Security Section Index | Page 12
How can my application or applet programmatically use HTTPS to talk to a servlet? Can I do it with just the Java 2 SDK?
In order to use secure sockets, you need an SSL implementation. this is not provided in the Java 2 SDK. If you are running an applet, the major browsers provide support for HTTPS through the ja...more
Sun's RMI tutorial shows the necessary policies at http://java.sun.com/docs/books/tutorial/rmi/running.html. Basically, you have to enable connecting from anywhere to the HTTP port and connecting ...more
You can't. Java provides no way to disable echo when reading from System.in.
Netscape doesn't provide the java.security classes with their browsers. You get the netscape.security package and their own custom security framework instead. You cannot provide the java.security ...more
There are two known Java viruses that I am aware of, Strange Brew and Bean Hive. The Symantec AntiVirus Research Center includes information on them at http://www.symantec.com/avcenter/venc/data/j...more
Untrusted applets are restricted to only communicate back to the host that delivered the applet. You cannot open a connection to any other URL besides the one from which the applet came.
none. Well, in iteself the CORBA support in JDK 1.2 is basic but I think you could buy a product that implements the CORBA Security model. More on it at http://www.omg.org/corba/sectrans.htmlmore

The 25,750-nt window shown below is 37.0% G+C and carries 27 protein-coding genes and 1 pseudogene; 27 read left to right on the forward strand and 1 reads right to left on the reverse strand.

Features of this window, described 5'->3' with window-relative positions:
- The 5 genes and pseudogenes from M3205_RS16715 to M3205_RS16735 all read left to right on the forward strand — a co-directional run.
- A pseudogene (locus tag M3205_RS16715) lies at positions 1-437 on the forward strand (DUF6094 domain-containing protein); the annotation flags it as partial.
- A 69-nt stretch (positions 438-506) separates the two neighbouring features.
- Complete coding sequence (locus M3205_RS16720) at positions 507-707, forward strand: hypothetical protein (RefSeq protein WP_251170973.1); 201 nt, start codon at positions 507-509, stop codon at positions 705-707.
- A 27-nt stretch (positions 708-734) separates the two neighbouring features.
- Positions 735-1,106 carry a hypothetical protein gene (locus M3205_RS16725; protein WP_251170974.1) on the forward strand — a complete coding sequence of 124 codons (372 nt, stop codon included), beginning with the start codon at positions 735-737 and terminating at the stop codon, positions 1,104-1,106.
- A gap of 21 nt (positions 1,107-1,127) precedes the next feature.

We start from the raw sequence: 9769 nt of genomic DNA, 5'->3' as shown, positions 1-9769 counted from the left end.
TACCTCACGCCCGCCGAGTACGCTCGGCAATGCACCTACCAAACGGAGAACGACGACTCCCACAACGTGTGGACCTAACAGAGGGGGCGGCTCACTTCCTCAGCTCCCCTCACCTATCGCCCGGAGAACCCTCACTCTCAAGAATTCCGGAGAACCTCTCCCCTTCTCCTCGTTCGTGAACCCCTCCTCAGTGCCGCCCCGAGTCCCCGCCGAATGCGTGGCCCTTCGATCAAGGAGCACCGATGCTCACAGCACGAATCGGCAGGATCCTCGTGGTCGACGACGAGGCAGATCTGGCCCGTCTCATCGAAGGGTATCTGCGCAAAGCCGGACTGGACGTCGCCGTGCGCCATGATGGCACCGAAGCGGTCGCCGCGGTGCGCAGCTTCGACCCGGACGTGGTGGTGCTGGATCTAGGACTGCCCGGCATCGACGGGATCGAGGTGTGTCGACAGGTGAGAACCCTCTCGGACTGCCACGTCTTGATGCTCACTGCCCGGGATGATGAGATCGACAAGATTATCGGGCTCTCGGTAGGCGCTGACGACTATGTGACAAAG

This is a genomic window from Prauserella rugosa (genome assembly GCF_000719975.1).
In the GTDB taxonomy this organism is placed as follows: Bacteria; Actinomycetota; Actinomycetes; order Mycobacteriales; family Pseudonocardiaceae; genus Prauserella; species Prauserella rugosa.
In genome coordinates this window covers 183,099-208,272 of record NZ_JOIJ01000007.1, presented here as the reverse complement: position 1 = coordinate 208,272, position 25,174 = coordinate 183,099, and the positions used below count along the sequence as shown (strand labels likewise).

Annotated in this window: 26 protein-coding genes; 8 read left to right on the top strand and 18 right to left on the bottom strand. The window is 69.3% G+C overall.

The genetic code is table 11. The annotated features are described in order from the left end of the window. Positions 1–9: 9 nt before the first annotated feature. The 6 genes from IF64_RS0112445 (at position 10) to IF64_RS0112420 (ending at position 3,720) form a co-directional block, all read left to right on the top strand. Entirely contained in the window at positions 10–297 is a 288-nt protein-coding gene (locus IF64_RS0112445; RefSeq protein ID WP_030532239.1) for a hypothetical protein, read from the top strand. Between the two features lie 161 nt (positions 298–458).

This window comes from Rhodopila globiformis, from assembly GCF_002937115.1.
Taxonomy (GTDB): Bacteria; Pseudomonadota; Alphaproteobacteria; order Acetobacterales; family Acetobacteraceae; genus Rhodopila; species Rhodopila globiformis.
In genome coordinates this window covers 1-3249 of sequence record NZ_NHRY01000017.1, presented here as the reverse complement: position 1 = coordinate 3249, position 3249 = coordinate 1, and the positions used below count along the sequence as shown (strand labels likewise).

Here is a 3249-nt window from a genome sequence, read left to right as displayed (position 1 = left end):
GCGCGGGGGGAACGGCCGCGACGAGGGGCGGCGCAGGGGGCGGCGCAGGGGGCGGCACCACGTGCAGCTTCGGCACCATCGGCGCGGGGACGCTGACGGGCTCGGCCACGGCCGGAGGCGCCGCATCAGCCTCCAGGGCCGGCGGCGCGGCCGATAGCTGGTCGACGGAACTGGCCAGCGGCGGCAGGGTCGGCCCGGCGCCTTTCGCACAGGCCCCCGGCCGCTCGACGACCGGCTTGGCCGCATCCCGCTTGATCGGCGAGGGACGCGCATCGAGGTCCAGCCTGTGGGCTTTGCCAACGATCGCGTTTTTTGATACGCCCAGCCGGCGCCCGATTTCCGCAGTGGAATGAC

Normally, an applet downloaded from remote site is regarded as "untrusted" program. It could not use any local client resources, i.e file I/O, opening connection with the network, etc. Unless yo...more
This is available from Netscape at http://developer.netscape.com/software/signedobj/jarpack.html.
Obfuscation makes your programs less vulnerable to reverse engineering. After decompiling your obfuscated code, the generated source code contains altered symbol names for private symbols. It doe...more
SSL stands for Secure Socket Layer. It is a protocol developed by Netscape for encrypting information sent between processes over TCP/IP sockets. It sits between application software and the TCP/I...more
A: Short answer: Forget about Java 2 security (i.e. the policy file) when creating applets. No major web browser currently supports that security model. Instead, place the applet in ...more
See Certificate jFAQ.
See Certificate jFAQ.
Where can I get the Netscape capabilities classes so I can compile programs that use Netscape's Capabilities API?
Besides pulling the classes out of the browser directory, you can download a zip file of the classes from http://developer.netscape.com/docs/manuals/signedobj/capsapi_classes.zip.more